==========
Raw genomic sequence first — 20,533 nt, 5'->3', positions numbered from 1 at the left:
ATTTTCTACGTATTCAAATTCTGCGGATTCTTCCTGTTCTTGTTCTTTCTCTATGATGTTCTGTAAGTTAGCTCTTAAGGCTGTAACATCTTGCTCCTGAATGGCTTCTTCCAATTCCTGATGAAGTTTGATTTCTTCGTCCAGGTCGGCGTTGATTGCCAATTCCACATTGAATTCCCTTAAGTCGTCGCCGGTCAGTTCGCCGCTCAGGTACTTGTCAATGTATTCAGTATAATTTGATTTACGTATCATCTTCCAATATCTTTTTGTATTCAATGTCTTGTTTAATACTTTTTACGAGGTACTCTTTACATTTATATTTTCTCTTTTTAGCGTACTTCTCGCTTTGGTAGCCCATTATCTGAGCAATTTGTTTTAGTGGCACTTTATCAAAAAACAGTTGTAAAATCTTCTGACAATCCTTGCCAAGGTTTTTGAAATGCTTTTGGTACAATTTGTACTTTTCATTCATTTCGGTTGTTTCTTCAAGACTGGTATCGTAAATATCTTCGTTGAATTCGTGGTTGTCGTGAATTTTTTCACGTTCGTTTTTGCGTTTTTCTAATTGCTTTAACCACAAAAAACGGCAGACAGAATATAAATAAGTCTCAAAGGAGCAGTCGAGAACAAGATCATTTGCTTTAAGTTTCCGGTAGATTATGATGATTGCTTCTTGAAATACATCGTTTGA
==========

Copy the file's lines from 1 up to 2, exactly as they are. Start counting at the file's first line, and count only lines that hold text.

Raw genomic sequence first — 20,533 nt, 5'->3', positions numbered from 1 at the left:
ATTTTCTACGTATTCAAATTCTGCGGATTCTTCCTGTTCTTGTTCTTTCTCTATGATGTTCTGTAAGTTAGCTCTTAAGGCTGTAACATCTTGCTCCTGAATGGCTTCTTCCAATTCCTGATGAAGTTTGATTTCTTCGTCCAGGTCGGCGTTGATTGCCAATTCCACATTGAATTCCCTTAAGTCGTCGCCGGTCAGTTCGCCGCTCAGGTACTTGTCAATGTATTCAGTATAATTTGATTTACGTATCATCTTCCAATATCTTTTTGTATTCAATGTCTTGTTTAATACTTTTTACGAGGTACTCTTTACATTTATATTTTCTCTTTTTAGCGTACTTCTCGCTTTGGTAGCCCATTATCTGAGCAATTTGTTTTAGTGGCACTTTATCAAAAAACAGTTGTAAAATCTTCTGACAATCCTTGCCAAGGTTTTTGAAATGCTTTTGGTACAATTTGTACTTTTCATTCATTTCGGTTGTTTCTTCAAGACTGGTATCGTAAATATCTTCGTTGAATTCGTGGTTGTCGTGAATTTTTTCACGTTCGTTTTTGCGTTTTTCTAATTGCTTTAACCACAAAAAACGGCAGACAGAATATAAATAAGTCTCAAAGGAGCAGTCGAGAACAAGATCATTTGCTTTAAGTTTCCGGTAGATTATGATGATTGCTTCTTGAAATACATCGTTTGA